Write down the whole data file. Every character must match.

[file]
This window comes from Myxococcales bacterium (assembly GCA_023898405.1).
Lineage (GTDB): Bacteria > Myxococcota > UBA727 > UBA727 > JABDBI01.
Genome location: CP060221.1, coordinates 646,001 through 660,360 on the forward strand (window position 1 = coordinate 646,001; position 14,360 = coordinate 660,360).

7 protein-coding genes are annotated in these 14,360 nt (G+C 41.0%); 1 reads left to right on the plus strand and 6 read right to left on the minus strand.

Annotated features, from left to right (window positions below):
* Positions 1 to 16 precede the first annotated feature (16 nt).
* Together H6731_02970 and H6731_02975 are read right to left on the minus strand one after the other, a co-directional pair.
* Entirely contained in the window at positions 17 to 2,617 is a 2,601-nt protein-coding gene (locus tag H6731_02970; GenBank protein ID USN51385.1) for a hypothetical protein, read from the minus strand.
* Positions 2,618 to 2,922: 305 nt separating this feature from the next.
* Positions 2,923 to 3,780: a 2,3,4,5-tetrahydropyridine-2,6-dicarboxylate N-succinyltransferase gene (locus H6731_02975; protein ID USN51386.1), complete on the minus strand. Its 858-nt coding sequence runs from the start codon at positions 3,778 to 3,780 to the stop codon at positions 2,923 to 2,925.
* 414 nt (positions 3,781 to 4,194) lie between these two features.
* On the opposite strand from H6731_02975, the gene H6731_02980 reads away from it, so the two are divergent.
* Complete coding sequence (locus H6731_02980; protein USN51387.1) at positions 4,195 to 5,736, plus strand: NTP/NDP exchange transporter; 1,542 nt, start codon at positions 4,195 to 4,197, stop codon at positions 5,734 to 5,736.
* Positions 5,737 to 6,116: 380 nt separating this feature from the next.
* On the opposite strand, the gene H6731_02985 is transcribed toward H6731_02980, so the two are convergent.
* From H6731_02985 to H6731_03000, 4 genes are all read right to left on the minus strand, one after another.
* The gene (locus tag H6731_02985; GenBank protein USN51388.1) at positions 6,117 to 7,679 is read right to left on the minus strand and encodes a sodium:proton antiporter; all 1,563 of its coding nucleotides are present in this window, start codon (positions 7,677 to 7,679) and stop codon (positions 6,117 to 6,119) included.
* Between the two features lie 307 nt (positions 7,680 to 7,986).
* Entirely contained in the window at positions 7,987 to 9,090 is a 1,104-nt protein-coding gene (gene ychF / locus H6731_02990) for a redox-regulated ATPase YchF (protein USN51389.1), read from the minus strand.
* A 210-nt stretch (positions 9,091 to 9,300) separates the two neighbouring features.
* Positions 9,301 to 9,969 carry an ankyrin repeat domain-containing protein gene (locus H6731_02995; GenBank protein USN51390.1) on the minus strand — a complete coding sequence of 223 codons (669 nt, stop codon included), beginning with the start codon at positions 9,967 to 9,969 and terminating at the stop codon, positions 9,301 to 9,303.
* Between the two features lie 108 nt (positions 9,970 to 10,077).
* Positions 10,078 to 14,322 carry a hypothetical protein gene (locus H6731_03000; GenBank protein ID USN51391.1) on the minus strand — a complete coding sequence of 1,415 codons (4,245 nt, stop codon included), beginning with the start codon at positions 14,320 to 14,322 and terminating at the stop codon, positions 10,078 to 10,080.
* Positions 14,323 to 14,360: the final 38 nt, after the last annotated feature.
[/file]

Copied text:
This window comes from Myxococcales bacterium (assembly GCA_023898405.1).
Lineage (GTDB): Bacteria > Myxococcota > UBA727 > UBA727 > JABDBI01.
Genome location: CP060221.1, coordinates 646,001 through 660,360 on the forward strand (window position 1 = coordinate 646,001; position 14,360 = coordinate 660,360).

7 protein-coding genes are annotated in these 14,360 nt (G+C 41.0%); 1 reads left to right on the plus strand and 6 read right to left on the minus strand.

Annotated features, from left to right (window positions below):
* Positions 1 to 16 precede the first annotated feature (16 nt).
* Together H6731_02970 and H6731_02975 are read right to left on the minus strand one after the other, a co-directional pair.
* Entirely contained in the window at positions 17 to 2,617 is a 2,601-nt protein-coding gene (locus tag H6731_02970; GenBank protein ID USN51385.1) for a hypothetical protein, read from the minus strand.
* Positions 2,618 to 2,922: 305 nt separating this feature from the next.
* Positions 2,923 to 3,780: a 2,3,4,5-tetrahydropyridine-2,6-dicarboxylate N-succinyltransferase gene (locus H6731_02975; protein ID USN51386.1), complete on the minus strand. Its 858-nt coding sequence runs from the start codon at positions 3,778 to 3,780 to the stop codon at positions 2,923 to 2,925.
* 414 nt (positions 3,781 to 4,194) lie between these two features.
* On the opposite strand from H6731_02975, the gene H6731_02980 reads away from it, so the two are divergent.
* Complete coding sequence (locus H6731_02980; protein USN51387.1) at positions 4,195 to 5,736, plus strand: NTP/NDP exchange transporter; 1,542 nt, start codon at positions 4,195 to 4,197, stop codon at positions 5,734 to 5,736.
* Positions 5,737 to 6,116: 380 nt separating this feature from the next.
* On the opposite strand, the gene H6731_02985 is transcribed toward H6731_02980, so the two are convergent.
* From H6731_02985 to H6731_03000, 4 genes are all read right to left on the minus strand, one after another.
* The gene (locus tag H6731_02985; GenBank protein USN51388.1) at positions 6,117 to 7,679 is read right to left on the minus strand and encodes a sodium:proton antiporter; all 1,563 of its coding nucleotides are present in this window, start codon (positions 7,677 to 7,679) and stop codon (positions 6,117 to 6,119) included.
* Between the two features lie 307 nt (positions 7,680 to 7,986).
* Entirely contained in the window at positions 7,987 to 9,090 is a 1,104-nt protein-coding gene (gene ychF / locus H6731_02990) for a redox-regulated ATPase YchF (protein USN51389.1), read from the minus strand.
* A 210-nt stretch (positions 9,091 to 9,300) separates the two neighbouring features.
* Positions 9,301 to 9,969 carry an ankyrin repeat domain-containing protein gene (locus H6731_02995; GenBank protein USN51390.1) on the minus strand — a complete coding sequence of 223 codons (669 nt, stop codon included), beginning with the start codon at positions 9,967 to 9,969 and terminating at the stop codon, positions 9,301 to 9,303.
* Between the two features lie 108 nt (positions 9,970 to 10,077).
* Positions 10,078 to 14,322 carry a hypothetical protein gene (locus H6731_03000; GenBank protein ID USN51391.1) on the minus strand — a complete coding sequence of 1,415 codons (4,245 nt, stop codon included), beginning with the start codon at positions 14,320 to 14,322 and terminating at the stop codon, positions 10,078 to 10,080.
* Positions 14,323 to 14,360: the final 38 nt, after the last annotated feature.